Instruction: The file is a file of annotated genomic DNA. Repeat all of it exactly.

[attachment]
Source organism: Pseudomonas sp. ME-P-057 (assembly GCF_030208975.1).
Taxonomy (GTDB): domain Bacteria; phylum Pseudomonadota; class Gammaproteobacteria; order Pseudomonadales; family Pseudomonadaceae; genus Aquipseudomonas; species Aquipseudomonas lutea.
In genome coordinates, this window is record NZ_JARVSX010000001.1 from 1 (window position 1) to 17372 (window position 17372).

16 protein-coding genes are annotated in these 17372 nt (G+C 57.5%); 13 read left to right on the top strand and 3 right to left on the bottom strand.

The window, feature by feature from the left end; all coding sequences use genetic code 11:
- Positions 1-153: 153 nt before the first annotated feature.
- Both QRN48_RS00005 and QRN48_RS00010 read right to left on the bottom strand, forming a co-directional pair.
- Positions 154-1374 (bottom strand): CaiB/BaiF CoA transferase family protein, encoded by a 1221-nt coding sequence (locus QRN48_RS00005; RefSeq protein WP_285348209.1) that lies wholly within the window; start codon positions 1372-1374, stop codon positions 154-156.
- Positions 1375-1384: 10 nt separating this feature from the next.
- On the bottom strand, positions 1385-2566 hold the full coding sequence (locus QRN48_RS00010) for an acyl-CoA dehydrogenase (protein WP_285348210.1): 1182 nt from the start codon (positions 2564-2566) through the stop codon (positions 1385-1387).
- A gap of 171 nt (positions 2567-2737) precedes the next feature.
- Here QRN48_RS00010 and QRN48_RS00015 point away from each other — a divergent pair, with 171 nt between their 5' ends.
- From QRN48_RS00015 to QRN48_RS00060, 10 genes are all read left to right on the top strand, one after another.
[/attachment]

Source organism: Pseudomonas sp. ME-P-057 (assembly GCF_030208975.1).
Taxonomy (GTDB): domain Bacteria; phylum Pseudomonadota; class Gammaproteobacteria; order Pseudomonadales; family Pseudomonadaceae; genus Aquipseudomonas; species Aquipseudomonas lutea.
In genome coordinates, this window is record NZ_JARVSX010000001.1 from 1 (window position 1) to 17372 (window position 17372).

16 protein-coding genes are annotated in these 17372 nt (G+C 57.5%); 13 read left to right on the top strand and 3 right to left on the bottom strand.

The window, feature by feature from the left end; all coding sequences use genetic code 11:
- Positions 1-153: 153 nt before the first annotated feature.
- Both QRN48_RS00005 and QRN48_RS00010 read right to left on the bottom strand, forming a co-directional pair.
- Positions 154-1374 (bottom strand): CaiB/BaiF CoA transferase family protein, encoded by a 1221-nt coding sequence (locus QRN48_RS00005; RefSeq protein WP_285348209.1) that lies wholly within the window; start codon positions 1372-1374, stop codon positions 154-156.
- Positions 1375-1384: 10 nt separating this feature from the next.
- On the bottom strand, positions 1385-2566 hold the full coding sequence (locus QRN48_RS00010) for an acyl-CoA dehydrogenase (protein WP_285348210.1): 1182 nt from the start codon (positions 2564-2566) through the stop codon (positions 1385-1387).
- A gap of 171 nt (positions 2567-2737) precedes the next feature.
- Here QRN48_RS00010 and QRN48_RS00015 point away from each other — a divergent pair, with 171 nt between their 5' ends.
- From QRN48_RS00015 to QRN48_RS00060, 10 genes are all read left to right on the top strand, one after another.